The question of the relationship to Islam of radical Islam in general and ISIS in particular has never struck me as perplexing. Radical Islam is the radical strand of Islam, and ISIS is an extreme version of the radical strand. Its actions are consistent with portions of the religion’s core text which are founded on the conduct and preaching of the religion’s founder.
You don’t need to be a scholar of Islam to figure this out.
But as Graeme Wood demonstrates in an important piece in The Atlantic, a scholar’s understanding of ISIS’s roots in Islam will help us figure out what to expect next from these terrorists and how, ultimately, to defeat them. According to Wood, “the Islamic State is no mere collection of psychopaths; it is a religious group with carefully considered beliefs, among them that it is a key agent of the coming apocalypse.”
What kind of a religious group? One that’s rooted in an “originalist” version of Islam:
ISIS follows a distinctive variety of Islam. . . .
The most-articulate spokesmen for that position are the Islamic State’s officials and supporters themselves. They refer derisively to “moderns.” In conversation, they insist that they will not—cannot—waver from governing precepts that were embedded in Islam by the Prophet Muhammad and his earliest followers. They often speak in codes and allusions that sound odd or old-fashioned to non-Muslims, but refer to specific traditions and texts of early Islam.
Wood cites a telling example:
In September, Sheikh Abu Muhammad al-Adnani, the Islamic State’s chief spokesman, called on Muslims in Western countries such as France and Canada to find an infidel and “smash his head with a rock,” poison him, run him over with a car, or “destroy his crops.” To Western ears, the biblical-sounding punishments—the stoning and crop destruction—juxtaposed strangely with his more modern-sounding call to vehicular homicide. . . .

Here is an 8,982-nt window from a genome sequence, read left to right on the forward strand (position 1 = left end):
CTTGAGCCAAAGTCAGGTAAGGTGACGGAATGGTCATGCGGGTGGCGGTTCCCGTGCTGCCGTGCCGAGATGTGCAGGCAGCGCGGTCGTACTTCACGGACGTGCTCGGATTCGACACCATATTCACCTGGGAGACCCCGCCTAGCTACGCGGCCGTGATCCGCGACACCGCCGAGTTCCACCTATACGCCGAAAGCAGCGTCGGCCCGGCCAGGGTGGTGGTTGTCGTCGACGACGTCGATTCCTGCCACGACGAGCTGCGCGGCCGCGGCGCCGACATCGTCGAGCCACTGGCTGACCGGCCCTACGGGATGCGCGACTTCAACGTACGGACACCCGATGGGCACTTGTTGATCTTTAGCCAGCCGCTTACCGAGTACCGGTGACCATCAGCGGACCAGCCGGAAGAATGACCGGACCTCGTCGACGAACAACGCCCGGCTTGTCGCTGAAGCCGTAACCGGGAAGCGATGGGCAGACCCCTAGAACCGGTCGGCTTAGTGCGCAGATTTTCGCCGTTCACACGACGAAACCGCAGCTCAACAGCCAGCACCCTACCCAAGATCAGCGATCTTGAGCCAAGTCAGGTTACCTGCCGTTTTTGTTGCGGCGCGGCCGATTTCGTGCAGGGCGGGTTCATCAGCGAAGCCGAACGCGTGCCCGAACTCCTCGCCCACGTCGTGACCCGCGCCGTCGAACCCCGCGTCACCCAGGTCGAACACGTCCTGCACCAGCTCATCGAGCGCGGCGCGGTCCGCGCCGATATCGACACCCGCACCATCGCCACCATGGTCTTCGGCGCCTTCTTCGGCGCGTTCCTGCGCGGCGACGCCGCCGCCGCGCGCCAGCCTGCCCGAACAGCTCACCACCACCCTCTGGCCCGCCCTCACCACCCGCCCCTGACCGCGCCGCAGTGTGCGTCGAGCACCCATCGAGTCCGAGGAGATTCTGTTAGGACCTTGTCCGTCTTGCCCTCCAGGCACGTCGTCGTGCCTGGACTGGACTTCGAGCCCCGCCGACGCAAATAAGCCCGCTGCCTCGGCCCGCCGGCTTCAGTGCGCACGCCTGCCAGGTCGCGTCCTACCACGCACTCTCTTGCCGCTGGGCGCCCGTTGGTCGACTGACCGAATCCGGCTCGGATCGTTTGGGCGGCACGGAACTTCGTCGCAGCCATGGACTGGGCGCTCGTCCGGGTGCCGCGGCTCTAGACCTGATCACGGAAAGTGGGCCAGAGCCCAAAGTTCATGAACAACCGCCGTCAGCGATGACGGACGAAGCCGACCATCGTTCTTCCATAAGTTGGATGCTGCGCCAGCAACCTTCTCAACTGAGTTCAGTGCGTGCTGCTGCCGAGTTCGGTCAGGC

But Adnani was not merely talking trash. His speech was laced with theological and legal discussion, and his exhortation to attack crops directly echoed orders from Muhammad to leave well water and crops alone—unless the armies of Islam were in a defensive position, in which case Muslims in the lands of kuffar, or infidels, should be unmerciful, and poison away.
It’s tempting to say that, just as one can’t be more Catholic than the Pope, one can’t be more Islamic than Muhammad. Wood resists the temptation and puts it this way:
The reality is that the Islamic State is Islamic. Very Islamic. Yes, it has attracted psychopaths and adventure seekers, drawn largely from the disaffected populations of the Middle East and Europe. But the religion preached by its most ardent followers derives from coherent and even learned interpretations of Islam.
Virtually every major decision and law promulgated by the Islamic State adheres to what it calls, in its press and pronouncements, and on its billboards, license plates, stationery, and coins, “the Prophetic methodology,” which means following the prophecy and example of Muhammad, in punctilious detail.
If ISIS is following a playbook, shouldn’t we take the playbook seriously, rather than pretending it doesn’t have one?
President Obama hopes to score points with the Muslim world by denying ISIS’s connection to Islam. But given ISIS’s “punctilious” adherence to “the prophecy and example of Muhammad,” it’s more likely that Obama simply reveals his ignorance.
But Obama has a much bigger problem than appearing unlearned. Only by understanding ISIS’s roots can we know what to expect from it. As Wood explains:
Muslims can reject the Islamic State; nearly all do. But pretending that it isn’t actually a religious, millenarian group, with theology that must be understood to be combated, has already led the United States to underestimate it and back foolish schemes to counter it.
We’ll need to get acquainted with the Islamic State’s intellectual genealogy if we are to react in a way that will not strengthen it, but instead help it self-immolate in its own excessive zeal.
Wood’s article provides an excellent way to get acquainted. It’s well worth reading in its entirety.